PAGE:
Now more than ever, businesses, nonprofits and government agencies rely on strong, energetic leadership to thrive during challenging times.
At Better, we think it’s important to recognize the leaders who are building businesses, serving as public servants, and leading nonprofits, all of which inspire positive change in the world — whatever the arena.
That’s the motivation behind our list of the most powerful women in the Chicago area. We used both our own research and recommendations from those outside our company to compile this list that includes a CEO of a Fortune 500 company, a leader of a nonprofit that responds to 2,000 disasters a year, and Chicago’s mayor.
These dynamic women are at the top of their respective industries, and yet each also find time to support nonprofits and civic organizations. Despite the recent challenges we’ve all faced in the past year, many on this list offer words of wisdom for future leaders and are looking forward to a bright future.
Here is our 2021 list of Most Powerful Women in Chicago (organized alphabetically):
As president of Chicago Cares Inc., a nonprofit volunteer service organization, Bluhm inspires people to work together to tackle challenges. The non-profit builds stronger communities through volunteerism and is credited with creating, managing, and leading hands-on service projects that meet Chicago’s critical social, education and environmental needs.
Since 2017, Chicago Cares has engaged 14,275 volunteers across 1,069 projects in neighborhoods like Auburn Gresham, Belmont Cragin, Bronzeville, Chicago Lawn, Englewood, Hermosa, Little Village, and North Lawndale.
About her role in co-founding the non-profit, Bluhm told the Chicago Tribune: “I really wanted to instill that ethic that writing a check is not a substitute for actually getting out there and understanding your community. And you can’t fully understand your community until you get out there and see it firsthand. You talk to people. (You) feel it. (You) touch it.”
Brewer is the CEO and member of the board of directors of Walgreens Boots Alliance, a global leader in retail and wholesale pharmacy. But that’s far from all that she has accomplished. Forbes reports that Brewer was the first woman and first African-American to serve as COO of Starbucks. She also was CEO of Sam’s Club where she brought in such services as advance online ordering of groceries. In 2019, she became the only Black woman to sit on Amazon’s board.
She tells young people to aim high.
“As you’re embarking on your careers, please do dream big and do not place limits on your dreams or aspirations based on others’ or society’s expectations of you. Be your whole, authentic self, and bring both your head and your heart to your decisions in your work to achieve your dreams.”
A Chicago native, Dillon is CEO of Ulta Beauty where she and her team have overseen the company’s rise to the Fortune 500. Since she took the reins in 2013, the company has more than doubled revenues. It also boasts an associate base that is 92% women and a board of directors that is one of the most gender diverse of any large company in the nation.
Dillon will step away from Ulta in July to become the next chair of the Economic Club of Chicago, which fosters meaningful connections among Chicago leaders to encourage dialogue on important economic and social issues and encourage the next generation of leaders.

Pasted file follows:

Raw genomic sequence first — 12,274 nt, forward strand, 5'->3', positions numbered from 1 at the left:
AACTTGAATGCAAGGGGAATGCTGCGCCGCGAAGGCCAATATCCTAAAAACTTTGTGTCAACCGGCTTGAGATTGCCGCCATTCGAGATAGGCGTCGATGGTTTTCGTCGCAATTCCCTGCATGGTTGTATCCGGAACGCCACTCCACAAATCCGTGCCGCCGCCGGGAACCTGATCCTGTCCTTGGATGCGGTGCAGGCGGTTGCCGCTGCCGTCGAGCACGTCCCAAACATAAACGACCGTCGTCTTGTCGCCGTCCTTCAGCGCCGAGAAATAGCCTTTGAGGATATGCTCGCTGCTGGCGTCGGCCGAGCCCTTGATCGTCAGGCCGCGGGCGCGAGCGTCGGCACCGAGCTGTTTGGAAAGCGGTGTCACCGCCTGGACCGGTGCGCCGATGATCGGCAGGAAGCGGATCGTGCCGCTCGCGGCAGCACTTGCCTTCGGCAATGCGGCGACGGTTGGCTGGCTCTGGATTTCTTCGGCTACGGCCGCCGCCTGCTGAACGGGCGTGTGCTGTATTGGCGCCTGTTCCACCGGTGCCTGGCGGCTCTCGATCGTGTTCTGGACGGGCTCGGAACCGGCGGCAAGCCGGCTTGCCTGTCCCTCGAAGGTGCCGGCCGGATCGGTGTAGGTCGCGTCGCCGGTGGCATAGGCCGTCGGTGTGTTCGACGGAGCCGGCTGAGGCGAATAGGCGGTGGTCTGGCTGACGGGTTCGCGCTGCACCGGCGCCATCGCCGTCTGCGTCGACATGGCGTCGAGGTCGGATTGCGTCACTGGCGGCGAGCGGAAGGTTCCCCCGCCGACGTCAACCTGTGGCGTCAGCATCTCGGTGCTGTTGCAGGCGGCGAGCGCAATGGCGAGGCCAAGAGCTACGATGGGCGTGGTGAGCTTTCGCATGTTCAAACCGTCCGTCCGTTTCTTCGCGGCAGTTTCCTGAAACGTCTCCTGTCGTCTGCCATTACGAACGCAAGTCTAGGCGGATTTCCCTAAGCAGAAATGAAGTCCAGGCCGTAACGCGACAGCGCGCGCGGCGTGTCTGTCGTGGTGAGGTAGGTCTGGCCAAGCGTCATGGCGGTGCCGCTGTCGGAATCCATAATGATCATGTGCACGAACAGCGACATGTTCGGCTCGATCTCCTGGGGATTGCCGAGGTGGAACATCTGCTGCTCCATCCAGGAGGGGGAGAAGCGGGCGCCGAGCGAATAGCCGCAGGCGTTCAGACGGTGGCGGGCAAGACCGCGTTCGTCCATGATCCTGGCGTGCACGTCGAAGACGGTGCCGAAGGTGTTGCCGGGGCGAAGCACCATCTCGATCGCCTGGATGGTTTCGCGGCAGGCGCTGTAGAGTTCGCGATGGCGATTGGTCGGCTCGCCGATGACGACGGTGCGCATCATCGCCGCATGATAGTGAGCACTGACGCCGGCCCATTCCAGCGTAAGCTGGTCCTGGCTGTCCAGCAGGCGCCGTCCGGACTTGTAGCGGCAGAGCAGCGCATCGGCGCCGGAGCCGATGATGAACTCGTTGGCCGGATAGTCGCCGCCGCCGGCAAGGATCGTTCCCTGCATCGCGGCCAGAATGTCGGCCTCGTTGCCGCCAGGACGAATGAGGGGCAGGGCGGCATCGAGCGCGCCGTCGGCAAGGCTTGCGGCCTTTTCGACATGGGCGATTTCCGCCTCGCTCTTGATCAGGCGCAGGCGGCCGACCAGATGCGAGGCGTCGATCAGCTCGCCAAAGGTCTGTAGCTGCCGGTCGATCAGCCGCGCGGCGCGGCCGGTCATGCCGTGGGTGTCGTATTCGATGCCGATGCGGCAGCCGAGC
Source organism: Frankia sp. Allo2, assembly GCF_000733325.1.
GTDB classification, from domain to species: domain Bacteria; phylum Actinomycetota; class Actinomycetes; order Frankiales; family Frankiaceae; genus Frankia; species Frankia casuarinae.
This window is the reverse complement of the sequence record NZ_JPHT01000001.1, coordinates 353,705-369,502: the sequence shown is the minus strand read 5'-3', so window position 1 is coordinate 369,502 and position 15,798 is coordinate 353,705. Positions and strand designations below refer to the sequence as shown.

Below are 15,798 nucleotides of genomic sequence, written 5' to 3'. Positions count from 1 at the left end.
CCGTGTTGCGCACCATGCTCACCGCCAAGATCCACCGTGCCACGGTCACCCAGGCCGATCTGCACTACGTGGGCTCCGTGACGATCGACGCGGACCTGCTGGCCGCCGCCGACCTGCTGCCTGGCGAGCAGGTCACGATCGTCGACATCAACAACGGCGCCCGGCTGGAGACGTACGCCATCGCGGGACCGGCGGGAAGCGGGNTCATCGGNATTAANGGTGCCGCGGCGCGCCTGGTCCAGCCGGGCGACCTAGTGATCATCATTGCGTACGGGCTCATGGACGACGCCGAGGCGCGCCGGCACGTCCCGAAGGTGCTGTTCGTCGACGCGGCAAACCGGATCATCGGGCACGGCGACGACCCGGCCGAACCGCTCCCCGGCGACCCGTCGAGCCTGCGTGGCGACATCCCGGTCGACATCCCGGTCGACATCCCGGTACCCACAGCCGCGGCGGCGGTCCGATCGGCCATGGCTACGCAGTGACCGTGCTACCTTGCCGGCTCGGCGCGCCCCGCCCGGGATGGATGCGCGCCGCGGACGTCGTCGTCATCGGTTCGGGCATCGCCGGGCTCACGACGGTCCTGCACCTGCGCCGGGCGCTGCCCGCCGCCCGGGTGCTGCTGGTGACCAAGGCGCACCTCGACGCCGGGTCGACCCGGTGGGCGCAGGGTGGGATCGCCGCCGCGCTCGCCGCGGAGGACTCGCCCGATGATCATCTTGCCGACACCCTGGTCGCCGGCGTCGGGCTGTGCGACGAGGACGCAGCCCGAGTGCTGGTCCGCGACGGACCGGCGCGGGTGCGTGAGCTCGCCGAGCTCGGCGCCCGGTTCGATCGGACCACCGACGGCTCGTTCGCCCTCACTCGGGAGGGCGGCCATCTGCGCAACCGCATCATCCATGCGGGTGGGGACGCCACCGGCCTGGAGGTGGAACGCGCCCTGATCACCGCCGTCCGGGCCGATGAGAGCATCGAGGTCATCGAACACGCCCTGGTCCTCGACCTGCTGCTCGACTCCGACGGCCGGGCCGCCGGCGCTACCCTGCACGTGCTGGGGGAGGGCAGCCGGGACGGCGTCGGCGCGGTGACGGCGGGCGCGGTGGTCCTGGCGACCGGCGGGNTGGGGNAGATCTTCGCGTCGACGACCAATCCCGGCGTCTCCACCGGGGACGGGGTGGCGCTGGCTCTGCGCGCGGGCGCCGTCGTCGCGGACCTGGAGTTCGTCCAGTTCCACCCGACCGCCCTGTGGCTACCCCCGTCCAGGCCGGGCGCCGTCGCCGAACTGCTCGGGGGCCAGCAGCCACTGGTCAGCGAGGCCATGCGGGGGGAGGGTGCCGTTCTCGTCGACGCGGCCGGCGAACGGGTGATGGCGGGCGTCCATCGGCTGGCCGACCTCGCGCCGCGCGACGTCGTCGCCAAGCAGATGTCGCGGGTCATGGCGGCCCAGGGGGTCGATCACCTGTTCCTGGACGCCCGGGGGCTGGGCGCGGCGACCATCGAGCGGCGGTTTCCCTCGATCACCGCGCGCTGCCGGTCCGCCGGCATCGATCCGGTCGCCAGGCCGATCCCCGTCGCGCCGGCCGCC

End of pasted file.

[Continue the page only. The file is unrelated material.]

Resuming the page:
Discussing lessons she imparts to young people, Dillon told The Chicago Network: “I encourage each to make the most of all work or related learning experience, as each will begin to shape you. For example, my first job at Osco Drug helped shape my view about the valuable insights that our store associates — those that are closest to the guest — can offer to continuously improve our business and serve our guests. Those associates have been instrumental in our success as a team.”
Duckworth knows what it means to overcome challenges. As one of the first women in the U.S. Army to fly Blackhawk helicopters, she lost both of her legs and partial use of her right arm in 2004 when her helicopter was hit by an RPG.
Before being elected to U.S. Senate in 2017, she served 23 years in the Reserves, and she continues to advocate for soldiers and veterans. She delivered a message of strength in 2017 to graduates of George Washington University.
“There will be hard times when you get hurt or lose someone close to you,” she said. “But those challenges, those struggles, those are what make our successes possible. We are not successful in spite of our challenges, we are successful because of our will to overcome them.”
It was a pivotal moment for women in hockey when Faulkner was named president of business operations for the Chicago Blackhawks in December 2020, and the team cited her leadership, passion for analytics and customer-focused strategy that positioned her to be one of the brightest leaders in the industry. She directs the consumer-facing, revenue-generating and brand aspects of the Blackhawks.
She talked with NBC Sports about how she prioritizes connecting with fans to learn their needs.
“One of the things I’m known for in the industry is I joke about my strong sneaker game because I spend a lot of time during events talking with fans: standing in line with them as they’re entering the building, going to the box office, watching the employees get checked in, talking with them on the concourse and really understanding what their journey is like. Why are they fans? Why did they decide to come? What are things we can do better? ”
Gayle has served since 2017 as president and CEO of The Chicago Community Trust, one of the nation’s oldest and largest community foundations. Under her leadership, the Trust has adopted a new strategic focus on closing the racial and ethnic wealth gap in the Chicago region.